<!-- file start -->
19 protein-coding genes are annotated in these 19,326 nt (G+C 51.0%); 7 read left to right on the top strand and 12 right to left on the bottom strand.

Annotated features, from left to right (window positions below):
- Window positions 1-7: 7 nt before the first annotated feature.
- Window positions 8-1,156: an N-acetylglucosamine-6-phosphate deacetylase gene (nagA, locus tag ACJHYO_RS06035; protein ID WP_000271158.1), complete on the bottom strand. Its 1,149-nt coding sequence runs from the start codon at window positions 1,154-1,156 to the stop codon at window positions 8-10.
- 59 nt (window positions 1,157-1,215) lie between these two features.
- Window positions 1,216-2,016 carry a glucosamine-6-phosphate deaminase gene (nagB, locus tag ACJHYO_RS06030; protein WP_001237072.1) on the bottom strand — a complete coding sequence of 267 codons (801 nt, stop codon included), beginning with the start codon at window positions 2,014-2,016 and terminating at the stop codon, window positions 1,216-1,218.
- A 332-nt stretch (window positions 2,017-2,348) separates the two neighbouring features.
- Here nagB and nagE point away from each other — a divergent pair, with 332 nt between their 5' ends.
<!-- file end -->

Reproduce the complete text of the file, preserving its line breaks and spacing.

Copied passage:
19 protein-coding genes are annotated in these 19,326 nt (G+C 51.0%); 7 read left to right on the top strand and 12 right to left on the bottom strand.

Annotated features, from left to right (window positions below):
- Window positions 1-7: 7 nt before the first annotated feature.
- Window positions 8-1,156: an N-acetylglucosamine-6-phosphate deacetylase gene (nagA, locus tag ACJHYO_RS06035; protein ID WP_000271158.1), complete on the bottom strand. Its 1,149-nt coding sequence runs from the start codon at window positions 1,154-1,156 to the stop codon at window positions 8-10.
- 59 nt (window positions 1,157-1,215) lie between these two features.
- Window positions 1,216-2,016 carry a glucosamine-6-phosphate deaminase gene (nagB, locus tag ACJHYO_RS06030; protein WP_001237072.1) on the bottom strand — a complete coding sequence of 267 codons (801 nt, stop codon included), beginning with the start codon at window positions 2,014-2,016 and terminating at the stop codon, window positions 1,216-1,218.
- A 332-nt stretch (window positions 2,017-2,348) separates the two neighbouring features.
- Here nagB and nagE point away from each other — a divergent pair, with 332 nt between their 5' ends.